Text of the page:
The United States spends over $2.5 trillion on health care each year. The FBI estimates that three to 10 percent of all U.S. health care expenditures are fraud-related, which places the dollar value of Medicare fraud at between $75 billion and $250 billion per year. The federal government made Medicare fraud a Cabinet-level priority when Attorney General Eric Holder and Health and Human Services Secretary Kathleen Sebelius formed the Health Care Fraud Prevention and Enforcement Action Team, or HEAT.
In 2011, HEAT took down a $530 million Medicare fraud ring. With help from many players in the legal system, HEAT has prosecuted 1,400 criminals that stole more than $4.8 billion from Medicare. Students interested in earning a master’s degree in forensic psychology can click here to learn more about such a degree in-depth. Once attained, these forensic psychologists can determine defendants’ mental fitness, provide expert testimony and assist in jury selection. These experts, along with federal and local law enforcement, combine forces with HEAT and district attorneys to prosecute Medicare fraud.
As the American population skews older, Medicare usage will grow significantly. Experts expect fraud to increase right along with health care expenditures. For people that love finance, medical issues and technology, investigating Medicare fraud can become a rewarding career. The demand for investigators is growing as the government works to recover taxpayer dollars.
How Do People Cheat the System?
In April 2013, the FBI arrested Jose Katz, a 68-year-old cardiologist with practices in both New York and New Jersey, for committing $19 million worth of Medicare, Medicaid and insurance fraud. Katz obtained extra Medicare money by ordering unnecessary tests for his patients and then billing Medicare. Katz falsely diagnosed the majority of his Medicare and Medicaid patients with disorders including inoperable angina and coronary artery disease. For many, he ordered an unnecessary and potentially dangerous procedure called enhanced external counter pulsation, or EECP, and billed Medicare for the treatment.
Not all doctors defraud Medicare by ordering unnecessary tests. Some upcode for low-cost services. A doctor that removed splinters from a patient’s hand with tweezers, for example, might bill Medicare as though she’d performed surgery. Doctors may also bill for non-covered services, like clipping a patient’s toenails, as covered services like foot surgery. Some physicians bill single lab tests instead of billing tests in bundles according to Medicare rules.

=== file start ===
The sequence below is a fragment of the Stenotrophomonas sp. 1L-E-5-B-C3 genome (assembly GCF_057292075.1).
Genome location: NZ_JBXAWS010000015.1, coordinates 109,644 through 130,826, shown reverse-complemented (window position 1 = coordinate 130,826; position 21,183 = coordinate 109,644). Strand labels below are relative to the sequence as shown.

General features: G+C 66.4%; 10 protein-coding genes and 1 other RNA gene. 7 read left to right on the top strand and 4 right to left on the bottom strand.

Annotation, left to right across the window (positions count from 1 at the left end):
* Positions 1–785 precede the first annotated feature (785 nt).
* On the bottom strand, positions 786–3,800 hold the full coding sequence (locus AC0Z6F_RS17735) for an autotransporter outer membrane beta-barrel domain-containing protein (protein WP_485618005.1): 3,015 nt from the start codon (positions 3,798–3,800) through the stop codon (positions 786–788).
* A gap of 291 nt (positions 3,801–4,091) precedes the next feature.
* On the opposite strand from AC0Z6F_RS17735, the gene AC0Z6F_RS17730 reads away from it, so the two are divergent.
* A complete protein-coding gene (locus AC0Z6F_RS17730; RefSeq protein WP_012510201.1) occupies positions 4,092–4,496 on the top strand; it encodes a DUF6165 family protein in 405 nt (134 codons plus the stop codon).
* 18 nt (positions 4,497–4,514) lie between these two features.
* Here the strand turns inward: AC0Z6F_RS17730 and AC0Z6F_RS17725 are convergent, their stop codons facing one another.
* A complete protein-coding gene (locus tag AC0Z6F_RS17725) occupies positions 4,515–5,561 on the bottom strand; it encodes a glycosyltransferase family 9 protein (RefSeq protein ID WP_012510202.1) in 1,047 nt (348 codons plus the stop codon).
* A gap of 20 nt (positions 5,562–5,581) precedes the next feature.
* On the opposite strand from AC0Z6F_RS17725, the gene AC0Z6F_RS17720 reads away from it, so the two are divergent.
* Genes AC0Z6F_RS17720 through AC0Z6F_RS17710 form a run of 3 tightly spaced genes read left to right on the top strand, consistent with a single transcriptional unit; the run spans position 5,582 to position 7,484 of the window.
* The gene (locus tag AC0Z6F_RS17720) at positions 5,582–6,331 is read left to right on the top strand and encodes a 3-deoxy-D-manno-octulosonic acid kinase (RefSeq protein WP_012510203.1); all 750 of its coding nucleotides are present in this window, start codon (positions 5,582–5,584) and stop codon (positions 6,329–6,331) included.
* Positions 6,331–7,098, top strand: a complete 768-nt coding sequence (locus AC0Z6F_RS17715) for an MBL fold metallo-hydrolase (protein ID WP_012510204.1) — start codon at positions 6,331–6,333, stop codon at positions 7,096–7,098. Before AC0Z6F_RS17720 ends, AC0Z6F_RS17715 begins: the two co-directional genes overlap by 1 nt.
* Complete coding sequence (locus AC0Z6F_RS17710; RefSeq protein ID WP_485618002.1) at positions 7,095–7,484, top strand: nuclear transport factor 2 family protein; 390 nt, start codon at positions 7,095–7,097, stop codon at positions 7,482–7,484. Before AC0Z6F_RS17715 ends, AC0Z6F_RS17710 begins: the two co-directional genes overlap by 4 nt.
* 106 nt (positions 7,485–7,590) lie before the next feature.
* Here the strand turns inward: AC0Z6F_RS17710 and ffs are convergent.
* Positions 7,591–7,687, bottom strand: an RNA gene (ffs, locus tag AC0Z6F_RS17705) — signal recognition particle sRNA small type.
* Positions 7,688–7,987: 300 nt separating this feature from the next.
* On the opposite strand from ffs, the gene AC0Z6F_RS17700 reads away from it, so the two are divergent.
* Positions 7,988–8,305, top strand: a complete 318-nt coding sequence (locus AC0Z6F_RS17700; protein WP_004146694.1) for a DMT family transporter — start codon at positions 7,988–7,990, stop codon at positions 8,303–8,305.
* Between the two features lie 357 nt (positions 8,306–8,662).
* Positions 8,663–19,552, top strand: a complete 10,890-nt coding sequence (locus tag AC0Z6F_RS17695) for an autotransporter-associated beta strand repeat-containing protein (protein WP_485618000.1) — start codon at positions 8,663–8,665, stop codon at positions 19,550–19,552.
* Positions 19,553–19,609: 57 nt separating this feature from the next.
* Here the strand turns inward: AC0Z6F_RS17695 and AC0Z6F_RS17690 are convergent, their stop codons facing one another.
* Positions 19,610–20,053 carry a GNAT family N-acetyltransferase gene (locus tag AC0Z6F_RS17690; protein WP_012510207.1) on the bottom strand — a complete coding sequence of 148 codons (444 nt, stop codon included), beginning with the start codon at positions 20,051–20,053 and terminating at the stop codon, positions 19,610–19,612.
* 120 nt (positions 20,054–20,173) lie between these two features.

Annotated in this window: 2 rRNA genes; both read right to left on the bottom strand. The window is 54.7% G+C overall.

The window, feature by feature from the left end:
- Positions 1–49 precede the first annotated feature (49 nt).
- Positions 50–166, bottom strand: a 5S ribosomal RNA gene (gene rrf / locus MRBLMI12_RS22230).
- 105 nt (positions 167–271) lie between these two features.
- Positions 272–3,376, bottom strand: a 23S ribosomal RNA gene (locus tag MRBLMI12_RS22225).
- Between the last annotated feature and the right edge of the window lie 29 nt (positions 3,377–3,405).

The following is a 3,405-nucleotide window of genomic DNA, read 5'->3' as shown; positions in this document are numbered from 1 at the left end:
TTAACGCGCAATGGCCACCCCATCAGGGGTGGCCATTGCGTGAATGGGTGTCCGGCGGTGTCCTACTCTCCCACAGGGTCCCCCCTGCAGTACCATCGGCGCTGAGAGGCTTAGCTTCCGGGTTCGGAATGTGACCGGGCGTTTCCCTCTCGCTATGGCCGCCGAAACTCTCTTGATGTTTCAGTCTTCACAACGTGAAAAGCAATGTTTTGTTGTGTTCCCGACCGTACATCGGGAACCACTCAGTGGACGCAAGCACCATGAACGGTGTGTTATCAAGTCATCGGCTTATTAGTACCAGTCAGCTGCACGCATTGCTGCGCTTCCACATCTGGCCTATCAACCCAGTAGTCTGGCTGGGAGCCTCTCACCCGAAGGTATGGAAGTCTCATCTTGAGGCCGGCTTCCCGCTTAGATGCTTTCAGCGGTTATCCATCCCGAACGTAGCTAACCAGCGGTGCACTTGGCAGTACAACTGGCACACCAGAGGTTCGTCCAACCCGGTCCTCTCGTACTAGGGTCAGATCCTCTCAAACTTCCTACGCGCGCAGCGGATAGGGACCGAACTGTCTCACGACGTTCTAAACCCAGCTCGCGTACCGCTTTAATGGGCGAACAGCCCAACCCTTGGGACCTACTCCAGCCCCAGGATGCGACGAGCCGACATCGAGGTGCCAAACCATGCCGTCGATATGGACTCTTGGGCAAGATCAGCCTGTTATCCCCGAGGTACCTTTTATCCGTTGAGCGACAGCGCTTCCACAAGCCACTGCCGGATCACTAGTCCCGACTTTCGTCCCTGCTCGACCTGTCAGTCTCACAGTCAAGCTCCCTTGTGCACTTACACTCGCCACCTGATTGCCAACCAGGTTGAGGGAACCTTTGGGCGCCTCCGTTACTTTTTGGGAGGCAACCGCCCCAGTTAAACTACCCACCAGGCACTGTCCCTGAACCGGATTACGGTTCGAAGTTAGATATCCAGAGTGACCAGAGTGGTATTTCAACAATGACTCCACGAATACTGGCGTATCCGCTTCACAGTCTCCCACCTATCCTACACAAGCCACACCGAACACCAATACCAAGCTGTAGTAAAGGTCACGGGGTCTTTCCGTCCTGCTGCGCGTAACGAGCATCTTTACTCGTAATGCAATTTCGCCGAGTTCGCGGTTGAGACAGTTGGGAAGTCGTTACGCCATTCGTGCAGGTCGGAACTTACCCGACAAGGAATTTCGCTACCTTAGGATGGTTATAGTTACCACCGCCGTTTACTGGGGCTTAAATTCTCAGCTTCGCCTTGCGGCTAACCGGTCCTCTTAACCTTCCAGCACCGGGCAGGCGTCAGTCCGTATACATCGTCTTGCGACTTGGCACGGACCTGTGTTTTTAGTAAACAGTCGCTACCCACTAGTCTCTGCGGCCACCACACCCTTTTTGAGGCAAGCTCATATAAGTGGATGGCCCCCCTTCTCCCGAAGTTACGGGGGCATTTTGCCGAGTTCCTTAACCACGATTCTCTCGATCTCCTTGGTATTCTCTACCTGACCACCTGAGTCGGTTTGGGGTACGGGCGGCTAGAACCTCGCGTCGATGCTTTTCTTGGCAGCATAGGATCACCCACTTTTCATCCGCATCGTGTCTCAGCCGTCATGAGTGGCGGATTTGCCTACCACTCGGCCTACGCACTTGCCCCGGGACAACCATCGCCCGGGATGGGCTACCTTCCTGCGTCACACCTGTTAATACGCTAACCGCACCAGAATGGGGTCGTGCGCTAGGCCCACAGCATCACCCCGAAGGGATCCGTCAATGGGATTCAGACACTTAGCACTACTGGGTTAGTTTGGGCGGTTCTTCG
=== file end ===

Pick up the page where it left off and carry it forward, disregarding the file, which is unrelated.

Doctors aren’t the only people that commit Medicare fraud. Medical equipment suppliers, for example, may bill Medicare for equipment that a patient doesn’t really need. Businesses may give false information to their employees to convince them to join Medicare. Sometimes, con artists may call seniors and offer to enroll them in a Medicare plan in exchange for their checking account or credit card numbers. Even seniors sometimes commit fraud by selling their Medicare number to someone that then bills Medicare on their behalf.
How Does Technology Help Law Enforcement?
Law enforcement officials use technology, including data analytics software, to catch Medicare thieves through fraudulent billing. For example, analyzing a practice’s Medicare billing patterns using an algorithm can unveil suspicious activities. Alternatively, if a system’s data storage system is breached and criminals steal patient Medicare numbers, then IT professionals can investigate how the breach happened and use data mining to spot criminals when they misuse the stolen information.
Technological changes prompted by the Affordable Care Act can also offer opportunities for fraud. The government offers Medicare bonuses to practices when their electronic health record and security measures meet Meaningful Use requirements. A fraud investigator with technology expertise could review for Meaningful Use compliance. If the practice is not compliant but collects Medicare bonuses anyway, then law enforcement can press charges against the doctors.
What Happens When People Get Caught?
New federal mandatory minimum prison sentences focus on the amount of money stolen from Medicare. Jose Katz, because of the amount that he stole, could be sentenced to as many as 15 years in prison. He will pay restitution to his victims and as well as paying up to a $250,000 fine.
People like Dr. Katz victimize both their patients and the federal government. However, because they steal taxpayer funds, Medicare fraudsters victimize all Americans. For students that want to do something great for their country, Medicare fraud investigation careers provide a great opportunity.
About the Author: Bill Hartsfield is an expert on data mining and analysis. He provides consultation services on a wide range of civil and criminal fraud investigations.